Fierce Disclosure Debate

There's a fierce debate over whether the U.S. government should notify software vendors sooner - than later - when it finds flaws in their products. The government has a policy, called the Vulnerabilities Equities Process, ostensibly designed to do this.

But it's clear that some vendors, such as Cisco, only learned of vulnerabilities in their products after surprise disclosures by third parties. In August 2016, the group that calls itself the Shadow Brokers began publicly releasing exploits and attack tools from the "Equation Group," which is widely believed to be the NSA (see Mystery Surrounds Breach of NSA-Like Spying Toolset).

Also, in early March, WikiLeaks began releasing a group of internal documents and hacking technique, which it calls Vault 7, that the organization says came from the CIA. The documents describe in deep technical detail how to compromise networks, mobile devices and even smart TVs (see WikiLeaks Dumps Alleged CIA Malware and Hacking Trove).

The WannaCry ransomware incident, meanwhile, has its roots in an April 14 public dump from the Shadow Brokers. The dump included an exploit and attack tool dubbed EternalBlue. The exploit targeted a vulnerability in the server message block (SMB) protocol, which is used for file-sharing and is present on most Windows systems.

Microsoft, however, was a step ahead. In March, it patched the vulnerability - MS17-010 - targeted by the exploit (see WannaCry Outbreak: Microsoft Issues Emergency XP Patch). Microsoft has declined to comment about how it learned of the vulnerability and was able to patch it before the Shadow Brokers released it, although Microsoft does work with the U.S. government.

Even two months after the patch was released, however, tens of thousands of Windows systems had not applied it, which is why WannaCry has had such an impact. Microsoft also took the unprecedented step of issuing patches for three operating systems that it no longer officially supports - Windows XP, Windows 8, and Windows Server 2003 - unless organizations pay for pricey extended support contracts.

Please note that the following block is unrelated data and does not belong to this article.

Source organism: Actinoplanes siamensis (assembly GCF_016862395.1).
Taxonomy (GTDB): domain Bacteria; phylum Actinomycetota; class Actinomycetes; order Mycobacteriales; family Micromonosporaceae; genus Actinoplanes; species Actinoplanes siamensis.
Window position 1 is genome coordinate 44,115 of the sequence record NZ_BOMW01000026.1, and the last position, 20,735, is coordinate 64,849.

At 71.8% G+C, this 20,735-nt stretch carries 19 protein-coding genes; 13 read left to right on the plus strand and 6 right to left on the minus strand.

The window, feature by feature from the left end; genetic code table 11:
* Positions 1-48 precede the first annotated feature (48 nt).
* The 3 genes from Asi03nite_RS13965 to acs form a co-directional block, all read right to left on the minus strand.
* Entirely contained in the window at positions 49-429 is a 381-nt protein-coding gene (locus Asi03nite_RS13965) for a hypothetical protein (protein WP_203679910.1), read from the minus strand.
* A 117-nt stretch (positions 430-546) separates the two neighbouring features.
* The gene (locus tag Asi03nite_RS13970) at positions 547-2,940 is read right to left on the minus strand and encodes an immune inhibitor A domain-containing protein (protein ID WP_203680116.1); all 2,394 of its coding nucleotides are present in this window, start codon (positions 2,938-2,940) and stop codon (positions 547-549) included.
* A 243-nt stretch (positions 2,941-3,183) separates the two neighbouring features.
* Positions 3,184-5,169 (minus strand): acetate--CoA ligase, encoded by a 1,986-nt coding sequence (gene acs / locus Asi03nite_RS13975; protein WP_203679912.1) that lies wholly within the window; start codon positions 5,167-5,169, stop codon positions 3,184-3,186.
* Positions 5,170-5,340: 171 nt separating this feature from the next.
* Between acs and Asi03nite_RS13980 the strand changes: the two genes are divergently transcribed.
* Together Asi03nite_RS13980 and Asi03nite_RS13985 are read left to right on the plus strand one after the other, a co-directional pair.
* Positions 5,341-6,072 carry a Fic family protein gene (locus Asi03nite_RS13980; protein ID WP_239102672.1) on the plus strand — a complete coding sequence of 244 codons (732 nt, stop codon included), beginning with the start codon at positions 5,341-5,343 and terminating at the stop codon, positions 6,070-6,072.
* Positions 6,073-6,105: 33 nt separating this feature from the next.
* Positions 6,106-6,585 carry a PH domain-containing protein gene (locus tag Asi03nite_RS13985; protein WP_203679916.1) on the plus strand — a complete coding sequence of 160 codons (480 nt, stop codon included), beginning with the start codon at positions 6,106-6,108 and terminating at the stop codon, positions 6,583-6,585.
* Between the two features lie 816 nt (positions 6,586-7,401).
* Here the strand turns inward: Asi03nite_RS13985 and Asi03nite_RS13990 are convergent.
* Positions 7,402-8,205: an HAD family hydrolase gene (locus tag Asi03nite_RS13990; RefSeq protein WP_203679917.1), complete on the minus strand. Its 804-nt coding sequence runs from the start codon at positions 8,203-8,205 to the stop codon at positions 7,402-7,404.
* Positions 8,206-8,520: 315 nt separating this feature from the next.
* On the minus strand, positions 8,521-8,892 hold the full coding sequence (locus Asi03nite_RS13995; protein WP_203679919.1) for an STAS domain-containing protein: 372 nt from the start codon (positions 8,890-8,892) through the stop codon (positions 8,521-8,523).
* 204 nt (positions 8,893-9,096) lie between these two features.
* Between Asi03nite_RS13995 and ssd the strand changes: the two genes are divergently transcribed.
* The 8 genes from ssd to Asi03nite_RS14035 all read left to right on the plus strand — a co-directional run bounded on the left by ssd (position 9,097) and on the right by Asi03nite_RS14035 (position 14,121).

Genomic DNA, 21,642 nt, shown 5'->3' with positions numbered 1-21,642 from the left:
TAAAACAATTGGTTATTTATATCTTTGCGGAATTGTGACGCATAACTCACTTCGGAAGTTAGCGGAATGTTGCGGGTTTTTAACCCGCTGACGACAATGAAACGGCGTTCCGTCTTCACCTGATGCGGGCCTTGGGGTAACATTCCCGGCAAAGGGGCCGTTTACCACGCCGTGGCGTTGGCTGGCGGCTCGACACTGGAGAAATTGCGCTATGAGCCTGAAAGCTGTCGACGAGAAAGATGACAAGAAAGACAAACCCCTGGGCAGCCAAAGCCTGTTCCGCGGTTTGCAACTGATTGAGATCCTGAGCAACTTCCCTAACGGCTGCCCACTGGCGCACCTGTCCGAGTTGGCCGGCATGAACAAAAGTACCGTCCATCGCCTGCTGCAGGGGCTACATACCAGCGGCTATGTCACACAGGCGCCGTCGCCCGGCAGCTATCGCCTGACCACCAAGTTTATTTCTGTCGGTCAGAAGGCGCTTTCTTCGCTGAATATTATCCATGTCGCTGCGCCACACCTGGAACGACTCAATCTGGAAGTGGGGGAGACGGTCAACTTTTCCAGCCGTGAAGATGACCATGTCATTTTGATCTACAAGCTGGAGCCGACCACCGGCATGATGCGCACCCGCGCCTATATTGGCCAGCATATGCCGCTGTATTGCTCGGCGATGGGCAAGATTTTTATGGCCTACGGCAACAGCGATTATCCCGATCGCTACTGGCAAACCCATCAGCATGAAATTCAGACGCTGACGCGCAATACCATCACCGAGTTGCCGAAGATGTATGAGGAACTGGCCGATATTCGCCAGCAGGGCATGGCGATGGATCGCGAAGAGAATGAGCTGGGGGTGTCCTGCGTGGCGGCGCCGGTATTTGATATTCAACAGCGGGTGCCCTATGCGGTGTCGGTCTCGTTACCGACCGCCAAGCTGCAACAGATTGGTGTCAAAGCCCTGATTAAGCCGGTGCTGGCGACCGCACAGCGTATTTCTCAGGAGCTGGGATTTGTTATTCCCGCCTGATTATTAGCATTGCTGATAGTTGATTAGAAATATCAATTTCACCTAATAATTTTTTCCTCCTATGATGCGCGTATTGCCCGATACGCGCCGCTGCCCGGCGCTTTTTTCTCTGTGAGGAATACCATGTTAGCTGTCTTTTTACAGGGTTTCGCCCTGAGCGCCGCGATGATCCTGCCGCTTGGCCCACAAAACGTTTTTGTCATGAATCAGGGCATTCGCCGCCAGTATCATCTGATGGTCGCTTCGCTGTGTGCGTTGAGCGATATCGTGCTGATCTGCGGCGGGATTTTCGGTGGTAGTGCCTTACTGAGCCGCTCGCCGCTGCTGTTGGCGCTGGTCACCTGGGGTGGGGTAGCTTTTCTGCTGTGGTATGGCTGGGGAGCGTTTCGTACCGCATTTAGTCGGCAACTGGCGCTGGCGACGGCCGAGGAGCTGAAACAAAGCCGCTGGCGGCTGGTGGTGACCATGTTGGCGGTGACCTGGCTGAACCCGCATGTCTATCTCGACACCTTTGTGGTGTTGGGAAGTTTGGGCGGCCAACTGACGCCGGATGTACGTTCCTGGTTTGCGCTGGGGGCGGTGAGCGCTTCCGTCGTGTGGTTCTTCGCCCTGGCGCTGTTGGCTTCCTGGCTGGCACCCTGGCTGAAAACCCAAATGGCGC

Monday: The World Holds its Breath

Geographical distribution of targets in the first few hours of the May 12 attack (Source: Kaspersky Lab)

After the WannaCry outbreak appeared Friday, an accidental yet fortuitous finding by a British computer security researcher limited the spread of the first version of WannaCrypt over the weekend. But it is expected the error will be fixed by WannaCry's developers and attacks will continue.

By early Monday, however, there were not yet any signs of further mass outbreaks. The South Korean government did report finding nine cases of ransomware, but it did not identify the victims, Reuters reports.

Also on Monday, the Australian government said only three small to medium-sized companies had been hit - a surprisingly low number, given the global scale of the outbreak. Alistair McGibbon, the prime minister's special cybersecurity adviser, told the ABC that critical infrastructure, the health sector and government agencies were unaffected.

"We will see more victims here, and that's very sad always," he told the broadcaster. "It's always bad for any businesses to be a victim of crime, but as a whole of nation we can be confident so far that we have missed the worst of this."

Trend Micro's McCluney, who's based in Sydney, says that the security company fielded many enquiries over the weekend about WannaCry. While he can't speak specifically about Trend Micro customers, he knows some organizations were impacted, but on the whole the damage has been less severe, compared to other places in the world.

"I think we have been the lucky country, once again," McCluney says.


About the Author

Jeremy Kirk

Jeremy Kirk

Managing Editor, Security and Technology, ISMG

Jeremy Kirk is a veteran journalist who has reported from more than a dozen countries. Based in Sydney, he is Managing Editor for Security and Technology for Information Security Media Group. Prior to ISMG, he worked from London and Sydney covering computer security and privacy for International Data Group. Further back, he covered military affairs from Seoul, South Korea, and general assignment news for his hometown paper in Illinois.